Friday, November 19, 2021

Chinese clampdown on tutoring, social media and games

Some years back Gil, our sons and I travelled in a huge loop around China but especially loved Shaolin, the Temple where they combine Buddhism with martial arts. Almost all modern martial arts originated there. Callum, all these years later, is just about to go to the European Championships in the ITF TaeKwon Do England Team but on that day 10,000 practicing martial arts kids were out in their silks (we were lucky). There were, everywhere, disciplined kids demonstrating their skills, who were attending one of the many schools there. It was spectacular.

Turning my thoughts to the China of today, that discipline has turned it into a superpower. We saw the poverty that existed in the countryside, almost feudal, and who can deny that its great success is in lifting hundreds of millions out of poverty. They did that by using socialist principles to leverage hard working, productive labour but who really paid for this - you and I. We lapped up those cheap goods. Almost every Christmas decoration and present you buy will have come from China. The complaints about low wages and what is called slave labour is a bit rich from those who have iPhones and wardrobes full of rarely worn clothes.

However, that brings me to some strange goings on… a second cultural revolution or clampdown. This has been led by the enigmatic Wang Huning. There’s a brilliant portrait of him here. Wang, like all iconoclasts in the past, is using state control to do some pretty unusual things.

Tech companies 

In addition to a fierce clampdown on large tech companies trying to become monopolies, Alibaba was fined US$2.8 billion, Didi was removed from all app stores.


Social media

He’s behind the move to control the tech companies with a ‘Minor Protection Law’, implemented in June; a crackdown on social media use,which means time management, content restriction and consumption limits for minors. 

On Douyin, the Chinese version of TikTok, owned by same company,with 600 million daily users, if you’re under 14:

  • Swipe and you get a compulsory science lesson or Museum exhibit, before you can get back to the fun. It’s a mass nudge campaign.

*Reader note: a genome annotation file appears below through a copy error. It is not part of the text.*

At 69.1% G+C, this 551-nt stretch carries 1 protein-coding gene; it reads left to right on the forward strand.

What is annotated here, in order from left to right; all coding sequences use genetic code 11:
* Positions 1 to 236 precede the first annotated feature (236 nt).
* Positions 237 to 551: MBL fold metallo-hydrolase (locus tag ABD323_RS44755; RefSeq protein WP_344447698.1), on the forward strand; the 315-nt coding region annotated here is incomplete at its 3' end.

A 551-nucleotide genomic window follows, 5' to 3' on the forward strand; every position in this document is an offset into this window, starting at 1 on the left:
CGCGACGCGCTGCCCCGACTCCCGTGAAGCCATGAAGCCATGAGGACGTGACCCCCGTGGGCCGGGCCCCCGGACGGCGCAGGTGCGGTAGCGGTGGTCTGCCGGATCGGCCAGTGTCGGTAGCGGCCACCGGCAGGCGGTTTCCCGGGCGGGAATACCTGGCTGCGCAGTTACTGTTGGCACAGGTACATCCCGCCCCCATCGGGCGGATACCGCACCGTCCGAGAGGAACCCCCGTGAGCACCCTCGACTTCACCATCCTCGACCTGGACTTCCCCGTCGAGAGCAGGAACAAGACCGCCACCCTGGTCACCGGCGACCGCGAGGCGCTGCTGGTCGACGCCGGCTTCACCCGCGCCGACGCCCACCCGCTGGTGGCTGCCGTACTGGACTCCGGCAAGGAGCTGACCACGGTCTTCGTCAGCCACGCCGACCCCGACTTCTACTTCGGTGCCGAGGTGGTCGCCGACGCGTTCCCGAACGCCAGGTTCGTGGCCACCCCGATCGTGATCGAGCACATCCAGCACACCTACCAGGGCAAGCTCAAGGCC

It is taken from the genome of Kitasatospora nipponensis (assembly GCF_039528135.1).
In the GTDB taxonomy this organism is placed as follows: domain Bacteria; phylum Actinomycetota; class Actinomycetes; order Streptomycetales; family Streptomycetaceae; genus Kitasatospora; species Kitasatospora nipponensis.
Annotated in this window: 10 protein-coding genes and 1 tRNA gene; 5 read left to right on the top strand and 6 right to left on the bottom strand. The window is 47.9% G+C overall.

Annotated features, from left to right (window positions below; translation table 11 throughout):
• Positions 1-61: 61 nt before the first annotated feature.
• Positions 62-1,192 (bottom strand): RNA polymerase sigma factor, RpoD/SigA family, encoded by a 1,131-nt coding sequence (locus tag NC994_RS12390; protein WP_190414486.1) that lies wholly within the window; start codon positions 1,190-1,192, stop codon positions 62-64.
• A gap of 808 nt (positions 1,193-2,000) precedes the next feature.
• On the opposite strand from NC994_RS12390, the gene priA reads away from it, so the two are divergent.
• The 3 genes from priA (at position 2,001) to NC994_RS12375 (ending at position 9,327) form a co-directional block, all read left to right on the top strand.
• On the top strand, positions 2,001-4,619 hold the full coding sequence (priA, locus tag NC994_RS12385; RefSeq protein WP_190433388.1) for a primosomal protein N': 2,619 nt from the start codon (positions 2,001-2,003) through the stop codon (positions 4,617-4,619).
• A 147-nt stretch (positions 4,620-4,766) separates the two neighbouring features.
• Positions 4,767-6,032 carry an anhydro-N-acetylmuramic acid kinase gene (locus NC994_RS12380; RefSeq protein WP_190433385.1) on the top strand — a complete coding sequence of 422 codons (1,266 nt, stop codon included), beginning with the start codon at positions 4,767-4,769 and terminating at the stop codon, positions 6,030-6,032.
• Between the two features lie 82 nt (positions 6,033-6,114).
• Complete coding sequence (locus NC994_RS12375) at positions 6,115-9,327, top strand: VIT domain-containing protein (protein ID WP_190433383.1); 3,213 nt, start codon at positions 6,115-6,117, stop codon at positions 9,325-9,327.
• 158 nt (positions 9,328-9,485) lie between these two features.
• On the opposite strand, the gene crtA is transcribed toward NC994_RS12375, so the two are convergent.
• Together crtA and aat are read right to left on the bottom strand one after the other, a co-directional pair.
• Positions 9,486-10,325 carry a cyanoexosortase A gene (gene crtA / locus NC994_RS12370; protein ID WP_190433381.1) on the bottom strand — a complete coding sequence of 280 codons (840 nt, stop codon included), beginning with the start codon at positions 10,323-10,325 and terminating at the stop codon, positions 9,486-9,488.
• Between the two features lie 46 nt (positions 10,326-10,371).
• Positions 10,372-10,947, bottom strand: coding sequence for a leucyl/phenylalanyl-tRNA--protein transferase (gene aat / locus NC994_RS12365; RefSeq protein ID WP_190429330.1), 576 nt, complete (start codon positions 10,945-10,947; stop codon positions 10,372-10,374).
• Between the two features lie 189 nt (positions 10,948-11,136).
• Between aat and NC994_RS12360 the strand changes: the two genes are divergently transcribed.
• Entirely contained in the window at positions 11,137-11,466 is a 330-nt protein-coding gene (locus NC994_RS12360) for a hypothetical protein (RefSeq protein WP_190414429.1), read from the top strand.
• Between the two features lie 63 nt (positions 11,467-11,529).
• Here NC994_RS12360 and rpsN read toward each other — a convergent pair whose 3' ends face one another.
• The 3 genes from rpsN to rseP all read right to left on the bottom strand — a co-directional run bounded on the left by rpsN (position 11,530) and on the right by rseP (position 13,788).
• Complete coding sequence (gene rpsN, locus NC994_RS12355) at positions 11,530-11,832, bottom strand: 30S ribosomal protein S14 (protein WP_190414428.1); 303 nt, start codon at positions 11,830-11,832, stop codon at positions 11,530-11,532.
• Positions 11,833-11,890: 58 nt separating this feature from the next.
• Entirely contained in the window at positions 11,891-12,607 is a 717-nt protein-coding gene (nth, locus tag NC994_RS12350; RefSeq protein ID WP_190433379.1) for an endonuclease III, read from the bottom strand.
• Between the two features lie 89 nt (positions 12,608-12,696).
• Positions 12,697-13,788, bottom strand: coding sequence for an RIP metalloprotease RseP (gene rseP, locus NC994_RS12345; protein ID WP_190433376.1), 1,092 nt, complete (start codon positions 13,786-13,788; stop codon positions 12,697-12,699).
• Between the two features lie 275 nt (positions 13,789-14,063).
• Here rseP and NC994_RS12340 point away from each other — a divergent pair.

• Limited to 40 mins a day.

  • Mandatory 5 second delay on scrolling.

  • Not available 10pm to 6am.

Online gaming

A clampdown on online gamers targets what they see as the decadence of this activity:

  • Under 18 gamers can only play on public holidays, Fridays, Saturdays, and Sundays from 8pm to 9pm.

  • Then there’s censorship in the form of not being able to play games that feature ‘cross-dressing’, ‘gay romance’ and ‘effeminate males’.

  • Changing ‘established’ historical narratives is also frowned upon, this includes  ‘politically harmful’ or ‘historically nihilistic’ content.

Online tutoring

This sector has been decimated:

  • Private sector tutoring companies have been banned.

  • Foreign education companies have come under strict regulatory scrutiny.

  • Compulsory state registration controls all education companies and platforms.

  • No approval for new off-campus tutoring centers providing core/compulsory education. 

  • All must become registered as non-profit institutions.

  • Tutoring banned on weekends, public holidays, and winter and summer vacations, which are popular times for off-campus education.

  • All new enrollments and payments stopped until registration complete by end of 2021.

This is all backed up with sophisticated tracking.Of course, since the dawn of the internet kids have circumvented restrictions through illegal websites, VPNs and foreign sites. Wonder how your kids got to watch that recent cinema only movie release?

Now we feel repulsed by all of this but for years I’ve seen keynote speakers and so-called liberal and progressive people call for similar restrictions on screen time, gaming and many agree that tutoring ‘games’ the education system in favour of the wealthy. We should use the Chinese clampdown to reflect on what we in the liberal, democratic world really want here.

Then there’s the social credit system, which is widely misunderstood, more on that later in another post

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